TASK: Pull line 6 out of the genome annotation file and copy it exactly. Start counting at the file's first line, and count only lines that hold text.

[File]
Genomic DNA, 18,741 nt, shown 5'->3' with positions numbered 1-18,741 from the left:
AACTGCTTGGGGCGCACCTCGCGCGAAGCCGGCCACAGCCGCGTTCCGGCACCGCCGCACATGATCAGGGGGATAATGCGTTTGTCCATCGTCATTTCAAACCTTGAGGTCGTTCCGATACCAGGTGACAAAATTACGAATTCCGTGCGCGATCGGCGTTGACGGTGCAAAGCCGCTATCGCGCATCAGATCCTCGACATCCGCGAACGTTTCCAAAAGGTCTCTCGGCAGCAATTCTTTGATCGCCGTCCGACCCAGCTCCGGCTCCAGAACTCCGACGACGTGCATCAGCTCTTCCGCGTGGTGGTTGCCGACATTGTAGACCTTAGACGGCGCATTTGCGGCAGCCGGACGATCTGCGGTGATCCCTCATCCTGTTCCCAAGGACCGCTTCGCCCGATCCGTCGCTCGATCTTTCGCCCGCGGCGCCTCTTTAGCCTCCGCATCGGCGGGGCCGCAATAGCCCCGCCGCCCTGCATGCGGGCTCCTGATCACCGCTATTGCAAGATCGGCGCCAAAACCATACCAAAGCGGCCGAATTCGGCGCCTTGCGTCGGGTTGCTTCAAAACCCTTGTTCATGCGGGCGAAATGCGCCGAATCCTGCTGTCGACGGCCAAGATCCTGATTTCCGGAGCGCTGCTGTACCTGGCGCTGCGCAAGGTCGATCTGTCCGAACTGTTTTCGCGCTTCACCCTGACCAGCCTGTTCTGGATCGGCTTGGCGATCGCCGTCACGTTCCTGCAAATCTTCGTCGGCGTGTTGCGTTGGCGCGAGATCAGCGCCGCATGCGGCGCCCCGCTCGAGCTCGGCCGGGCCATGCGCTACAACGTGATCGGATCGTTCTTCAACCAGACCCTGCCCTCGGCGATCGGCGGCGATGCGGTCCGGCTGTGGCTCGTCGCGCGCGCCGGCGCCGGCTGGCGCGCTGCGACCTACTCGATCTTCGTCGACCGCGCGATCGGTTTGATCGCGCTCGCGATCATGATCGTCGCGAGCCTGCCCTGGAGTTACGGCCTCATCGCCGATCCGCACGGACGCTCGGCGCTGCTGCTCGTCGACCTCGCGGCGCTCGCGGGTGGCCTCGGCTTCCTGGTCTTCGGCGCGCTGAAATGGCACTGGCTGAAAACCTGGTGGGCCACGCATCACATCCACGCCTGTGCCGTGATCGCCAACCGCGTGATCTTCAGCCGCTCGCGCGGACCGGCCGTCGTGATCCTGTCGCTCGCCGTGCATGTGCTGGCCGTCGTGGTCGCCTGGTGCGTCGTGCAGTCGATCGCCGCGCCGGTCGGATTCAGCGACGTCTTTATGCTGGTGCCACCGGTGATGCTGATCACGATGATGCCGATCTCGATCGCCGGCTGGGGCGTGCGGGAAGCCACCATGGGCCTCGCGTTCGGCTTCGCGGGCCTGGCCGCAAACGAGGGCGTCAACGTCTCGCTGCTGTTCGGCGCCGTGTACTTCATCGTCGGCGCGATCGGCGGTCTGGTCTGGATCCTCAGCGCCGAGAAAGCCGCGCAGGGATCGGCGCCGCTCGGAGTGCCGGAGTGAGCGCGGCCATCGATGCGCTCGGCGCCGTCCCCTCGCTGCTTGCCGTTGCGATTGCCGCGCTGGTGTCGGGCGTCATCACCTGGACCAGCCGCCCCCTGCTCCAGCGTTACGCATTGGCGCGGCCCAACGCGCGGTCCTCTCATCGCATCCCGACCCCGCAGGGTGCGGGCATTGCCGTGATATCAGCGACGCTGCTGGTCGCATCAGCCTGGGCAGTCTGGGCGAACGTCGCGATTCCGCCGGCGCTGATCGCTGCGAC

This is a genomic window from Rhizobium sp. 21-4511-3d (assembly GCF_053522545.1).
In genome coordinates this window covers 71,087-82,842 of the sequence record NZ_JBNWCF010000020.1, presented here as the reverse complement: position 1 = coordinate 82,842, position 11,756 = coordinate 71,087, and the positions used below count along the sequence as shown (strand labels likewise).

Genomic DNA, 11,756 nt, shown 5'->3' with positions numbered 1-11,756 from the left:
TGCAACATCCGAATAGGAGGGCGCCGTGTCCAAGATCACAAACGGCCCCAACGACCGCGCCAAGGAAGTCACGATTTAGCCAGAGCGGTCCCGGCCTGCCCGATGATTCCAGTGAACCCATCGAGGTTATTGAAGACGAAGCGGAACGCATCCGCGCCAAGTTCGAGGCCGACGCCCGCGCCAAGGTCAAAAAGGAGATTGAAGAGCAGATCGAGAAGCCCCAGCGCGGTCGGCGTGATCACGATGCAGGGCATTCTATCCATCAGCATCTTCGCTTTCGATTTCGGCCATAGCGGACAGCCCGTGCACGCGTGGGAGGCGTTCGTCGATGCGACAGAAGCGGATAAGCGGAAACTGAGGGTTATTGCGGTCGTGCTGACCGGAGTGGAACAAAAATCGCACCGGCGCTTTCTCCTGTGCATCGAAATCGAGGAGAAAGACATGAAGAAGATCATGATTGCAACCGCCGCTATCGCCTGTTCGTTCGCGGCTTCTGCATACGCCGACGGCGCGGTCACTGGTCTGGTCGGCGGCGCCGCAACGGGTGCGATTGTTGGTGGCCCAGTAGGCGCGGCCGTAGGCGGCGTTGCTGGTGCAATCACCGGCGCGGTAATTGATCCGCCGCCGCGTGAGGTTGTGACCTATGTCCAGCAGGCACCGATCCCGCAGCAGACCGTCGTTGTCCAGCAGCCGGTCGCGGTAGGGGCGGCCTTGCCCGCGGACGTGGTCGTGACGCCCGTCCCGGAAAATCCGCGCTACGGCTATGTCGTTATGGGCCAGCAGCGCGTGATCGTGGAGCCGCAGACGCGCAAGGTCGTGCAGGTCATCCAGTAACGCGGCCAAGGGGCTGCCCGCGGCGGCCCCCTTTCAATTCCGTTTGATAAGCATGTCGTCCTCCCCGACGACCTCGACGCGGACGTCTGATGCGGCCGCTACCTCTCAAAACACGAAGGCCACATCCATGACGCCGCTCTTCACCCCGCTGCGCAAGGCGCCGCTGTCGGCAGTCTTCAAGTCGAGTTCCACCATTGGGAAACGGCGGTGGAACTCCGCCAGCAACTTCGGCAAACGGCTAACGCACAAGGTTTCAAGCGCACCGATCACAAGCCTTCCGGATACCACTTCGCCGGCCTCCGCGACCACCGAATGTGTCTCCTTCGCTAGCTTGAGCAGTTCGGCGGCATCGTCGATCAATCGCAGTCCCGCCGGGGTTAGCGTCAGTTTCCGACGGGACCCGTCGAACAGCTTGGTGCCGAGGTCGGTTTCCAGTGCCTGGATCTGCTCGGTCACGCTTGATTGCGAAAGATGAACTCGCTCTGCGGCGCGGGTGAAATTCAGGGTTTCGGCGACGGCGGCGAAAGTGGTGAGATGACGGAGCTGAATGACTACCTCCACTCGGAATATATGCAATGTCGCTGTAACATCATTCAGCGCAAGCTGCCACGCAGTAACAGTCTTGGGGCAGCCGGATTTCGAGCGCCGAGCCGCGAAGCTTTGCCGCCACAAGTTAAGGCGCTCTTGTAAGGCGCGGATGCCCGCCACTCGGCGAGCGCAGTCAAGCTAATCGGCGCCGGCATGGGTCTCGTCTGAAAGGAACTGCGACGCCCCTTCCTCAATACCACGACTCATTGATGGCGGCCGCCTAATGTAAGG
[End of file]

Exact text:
TGCAACATCCGAATAGGAGGGCGCCGTGTCCAAGATCACAAACGGCCCCAACGACCGCGCCAAGGAAGTCACGATTTAGCCAGAGCGGTCCCGGCCTGCCCGATGATTCCAGTGAACCCATCGAGGTTATTGAAGACGAAGCGGAACGCATCCGCGCCAAGTTCGAGGCCGACGCCCGCGCCAAGGTCAAAAAGGAGATTGAAGAGCAGATCGAGAAGCCCCAGCGCGGTCGGCGTGATCACGATGCAGGGCATTCTATCCATCAGCATCTTCGCTTTCGATTTCGGCCATAGCGGACAGCCCGTGCACGCGTGGGAGGCGTTCGTCGATGCGACAGAAGCGGATAAGCGGAAACTGAGGGTTATTGCGGTCGTGCTGACCGGAGTGGAACAAAAATCGCACCGGCGCTTTCTCCTGTGCATCGAAATCGAGGAGAAAGACATGAAGAAGATCATGATTGCAACCGCCGCTATCGCCTGTTCGTTCGCGGCTTCTGCATACGCCGACGGCGCGGTCACTGGTCTGGTCGGCGGCGCCGCAACGGGTGCGATTGTTGGTGGCCCAGTAGGCGCGGCCGTAGGCGGCGTTGCTGGTGCAATCACCGGCGCGGTAATTGATCCGCCGCCGCGTGAGGTTGTGACCTATGTCCAGCAGGCACCGATCCCGCAGCAGACCGTCGTTGTCCAGCAGCCGGTCGCGGTAGGGGCGGCCTTGCCCGCGGACGTGGTCGTGACGCCCGTCCCGGAAAATCCGCGCTACGGCTATGTCGTTATGGGCCAGCAGCGCGTGATCGTGGAGCCGCAGACGCGCAAGGTCGTGCAGGTCATCCAGTAACGCGGCCAAGGGGCTGCCCGCGGCGGCCCCCTTTCAATTCCGTTTGATAAGCATGTCGTCCTCCCCGACGACCTCGACGCGGACGTCTGATGCGGCCGCTACCTCTCAAAACACGAAGGCCACATCCATGACGCCGCTCTTCACCCCGCTGCGCAAGGCGCCGCTGTCGGCAGTCTTCAAGTCGAGTTCCACCATTGGGAAACGGCGGTGGAACTCCGCCAGCAACTTCGGCAAACGGCTAACGCACAAGGTTTCAAGCGCACCGATCACAAGCCTTCCGGATACCACTTCGCCGGCCTCCGCGACCACCGAATGTGTCTCCTTCGCTAGCTTGAGCAGTTCGGCGGCATCGTCGATCAATCGCAGTCCCGCCGGGGTTAGCGTCAGTTTCCGACGGGACCCGTCGAACAGCTTGGTGCCGAGGTCGGTTTCCAGTGCCTGGATCTGCTCGGTCACGCTTGATTGCGAAAGATGAACTCGCTCTGCGGCGCGGGTGAAATTCAGGGTTTCGGCGACGGCGGCGAAAGTGGTGAGATGACGGAGCTGAATGACTACCTCCACTCGGAATATATGCAATGTCGCTGTAACATCATTCAGCGCAAGCTGCCACGCAGTAACAGTCTTGGGGCAGCCGGATTTCGAGCGCCGAGCCGCGAAGCTTTGCCGCCACAAGTTAAGGCGCTCTTGTAAGGCGCGGATGCCCGCCACTCGGCGAGCGCAGTCAAGCTAATCGGCGCCGGCATGGGTCTCGTCTGAAAGGAACTGCGACGCCCCTTCCTCAATACCACGACTCATTGATGGCGGCCGCCTAATGTAAGG